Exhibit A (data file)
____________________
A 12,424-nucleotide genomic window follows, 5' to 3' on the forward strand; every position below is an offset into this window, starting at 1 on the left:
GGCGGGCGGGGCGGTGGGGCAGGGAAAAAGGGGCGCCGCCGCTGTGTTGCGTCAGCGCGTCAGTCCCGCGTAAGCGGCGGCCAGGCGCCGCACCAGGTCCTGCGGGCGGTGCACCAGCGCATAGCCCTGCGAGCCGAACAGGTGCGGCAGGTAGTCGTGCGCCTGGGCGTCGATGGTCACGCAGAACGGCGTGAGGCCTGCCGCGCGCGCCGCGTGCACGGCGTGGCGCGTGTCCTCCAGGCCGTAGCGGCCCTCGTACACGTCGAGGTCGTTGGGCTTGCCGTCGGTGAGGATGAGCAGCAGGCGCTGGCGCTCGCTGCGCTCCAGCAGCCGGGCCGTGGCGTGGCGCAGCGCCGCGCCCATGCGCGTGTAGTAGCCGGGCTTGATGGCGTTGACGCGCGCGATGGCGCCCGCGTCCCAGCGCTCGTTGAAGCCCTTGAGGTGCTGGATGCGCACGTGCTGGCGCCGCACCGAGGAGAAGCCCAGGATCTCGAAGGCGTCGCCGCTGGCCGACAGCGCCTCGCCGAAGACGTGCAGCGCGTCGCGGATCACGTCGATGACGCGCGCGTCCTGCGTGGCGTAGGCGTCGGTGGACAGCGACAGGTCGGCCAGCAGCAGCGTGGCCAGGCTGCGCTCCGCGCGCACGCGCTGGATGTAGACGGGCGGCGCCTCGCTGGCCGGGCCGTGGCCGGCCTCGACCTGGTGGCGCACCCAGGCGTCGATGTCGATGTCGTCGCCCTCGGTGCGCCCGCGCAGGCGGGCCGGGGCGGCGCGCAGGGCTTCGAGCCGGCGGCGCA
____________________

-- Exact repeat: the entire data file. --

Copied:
A 12,424-nucleotide genomic window follows, 5' to 3' on the forward strand; every position below is an offset into this window, starting at 1 on the left:
GGCGGGCGGGGCGGTGGGGCAGGGAAAAAGGGGCGCCGCCGCTGTGTTGCGTCAGCGCGTCAGTCCCGCGTAAGCGGCGGCCAGGCGCCGCACCAGGTCCTGCGGGCGGTGCACCAGCGCATAGCCCTGCGAGCCGAACAGGTGCGGCAGGTAGTCGTGCGCCTGGGCGTCGATGGTCACGCAGAACGGCGTGAGGCCTGCCGCGCGCGCCGCGTGCACGGCGTGGCGCGTGTCCTCCAGGCCGTAGCGGCCCTCGTACACGTCGAGGTCGTTGGGCTTGCCGTCGGTGAGGATGAGCAGCAGGCGCTGGCGCTCGCTGCGCTCCAGCAGCCGGGCCGTGGCGTGGCGCAGCGCCGCGCCCATGCGCGTGTAGTAGCCGGGCTTGATGGCGTTGACGCGCGCGATGGCGCCCGCGTCCCAGCGCTCGTTGAAGCCCTTGAGGTGCTGGATGCGCACGTGCTGGCGCCGCACCGAGGAGAAGCCCAGGATCTCGAAGGCGTCGCCGCTGGCCGACAGCGCCTCGCCGAAGACGTGCAGCGCGTCGCGGATCACGTCGATGACGCGCGCGTCCTGCGTGGCGTAGGCGTCGGTGGACAGCGACAGGTCGGCCAGCAGCAGCGTGGCCAGGCTGCGCTCCGCGCGCACGCGCTGGATGTAGACGGGCGGCGCCTCGCTGGCCGGGCCGTGGCCGGCCTCGACCTGGTGGCGCACCCAGGCGTCGATGTCGATGTCGTCGCCCTCGGTGCGCCCGCGCAGGCGGGCCGGGGCGGCGCGCAGGGCTTCGAGCCGGCGGCGCA